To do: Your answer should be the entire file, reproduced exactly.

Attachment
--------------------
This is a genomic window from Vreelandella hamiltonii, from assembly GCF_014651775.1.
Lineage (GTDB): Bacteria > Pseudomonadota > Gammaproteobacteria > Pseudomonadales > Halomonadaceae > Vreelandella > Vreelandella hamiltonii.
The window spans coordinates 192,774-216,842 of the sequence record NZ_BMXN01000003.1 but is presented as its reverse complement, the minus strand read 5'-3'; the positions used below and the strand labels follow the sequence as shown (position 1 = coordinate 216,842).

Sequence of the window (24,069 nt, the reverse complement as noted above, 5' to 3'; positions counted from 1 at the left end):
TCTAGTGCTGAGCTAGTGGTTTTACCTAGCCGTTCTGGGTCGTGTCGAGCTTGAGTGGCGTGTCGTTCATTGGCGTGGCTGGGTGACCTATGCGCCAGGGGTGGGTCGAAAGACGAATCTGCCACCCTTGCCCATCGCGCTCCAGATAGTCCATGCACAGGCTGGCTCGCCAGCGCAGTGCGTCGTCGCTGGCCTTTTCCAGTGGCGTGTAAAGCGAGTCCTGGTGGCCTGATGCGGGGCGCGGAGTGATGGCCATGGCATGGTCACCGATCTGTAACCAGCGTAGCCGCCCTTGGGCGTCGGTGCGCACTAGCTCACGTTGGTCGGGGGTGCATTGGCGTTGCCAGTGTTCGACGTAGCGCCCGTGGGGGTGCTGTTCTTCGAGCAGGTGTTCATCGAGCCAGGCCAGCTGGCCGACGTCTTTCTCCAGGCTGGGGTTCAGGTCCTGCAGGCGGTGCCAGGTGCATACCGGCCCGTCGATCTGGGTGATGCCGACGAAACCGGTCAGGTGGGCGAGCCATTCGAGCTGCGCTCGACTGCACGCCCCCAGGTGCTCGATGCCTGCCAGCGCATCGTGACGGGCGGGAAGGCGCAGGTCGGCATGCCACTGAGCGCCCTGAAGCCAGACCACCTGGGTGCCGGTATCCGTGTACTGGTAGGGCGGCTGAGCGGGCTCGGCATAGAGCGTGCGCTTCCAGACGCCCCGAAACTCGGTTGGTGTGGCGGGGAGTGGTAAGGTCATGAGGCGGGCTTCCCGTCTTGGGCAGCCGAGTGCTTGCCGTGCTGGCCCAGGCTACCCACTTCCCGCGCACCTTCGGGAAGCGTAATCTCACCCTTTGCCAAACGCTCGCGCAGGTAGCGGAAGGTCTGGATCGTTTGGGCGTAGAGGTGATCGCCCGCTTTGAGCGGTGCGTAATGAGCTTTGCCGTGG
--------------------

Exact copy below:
This is a genomic window from Vreelandella hamiltonii, from assembly GCF_014651775.1.
Lineage (GTDB): Bacteria > Pseudomonadota > Gammaproteobacteria > Pseudomonadales > Halomonadaceae > Vreelandella > Vreelandella hamiltonii.
The window spans coordinates 192,774-216,842 of the sequence record NZ_BMXN01000003.1 but is presented as its reverse complement, the minus strand read 5'-3'; the positions used below and the strand labels follow the sequence as shown (position 1 = coordinate 216,842).

Sequence of the window (24,069 nt, the reverse complement as noted above, 5' to 3'; positions counted from 1 at the left end):
TCTAGTGCTGAGCTAGTGGTTTTACCTAGCCGTTCTGGGTCGTGTCGAGCTTGAGTGGCGTGTCGTTCATTGGCGTGGCTGGGTGACCTATGCGCCAGGGGTGGGTCGAAAGACGAATCTGCCACCCTTGCCCATCGCGCTCCAGATAGTCCATGCACAGGCTGGCTCGCCAGCGCAGTGCGTCGTCGCTGGCCTTTTCCAGTGGCGTGTAAAGCGAGTCCTGGTGGCCTGATGCGGGGCGCGGAGTGATGGCCATGGCATGGTCACCGATCTGTAACCAGCGTAGCCGCCCTTGGGCGTCGGTGCGCACTAGCTCACGTTGGTCGGGGGTGCATTGGCGTTGCCAGTGTTCGACGTAGCGCCCGTGGGGGTGCTGTTCTTCGAGCAGGTGTTCATCGAGCCAGGCCAGCTGGCCGACGTCTTTCTCCAGGCTGGGGTTCAGGTCCTGCAGGCGGTGCCAGGTGCATACCGGCCCGTCGATCTGGGTGATGCCGACGAAACCGGTCAGGTGGGCGAGCCATTCGAGCTGCGCTCGACTGCACGCCCCCAGGTGCTCGATGCCTGCCAGCGCATCGTGACGGGCGGGAAGGCGCAGGTCGGCATGCCACTGAGCGCCCTGAAGCCAGACCACCTGGGTGCCGGTATCCGTGTACTGGTAGGGCGGCTGAGCGGGCTCGGCATAGAGCGTGCGCTTCCAGACGCCCCGAAACTCGGTTGGTGTGGCGGGGAGTGGTAAGGTCATGAGGCGGGCTTCCCGTCTTGGGCAGCCGAGTGCTTGCCGTGCTGGCCCAGGCTACCCACTTCCCGCGCACCTTCGGGAAGCGTAATCTCACCCTTTGCCAAACGCTCGCGCAGGTAGCGGAAGGTCTGGATCGTTTGGGCGTAGAGGTGATCGCCCGCTTTGAGCGGTGCGTAATGAGCTTTGCCGTGG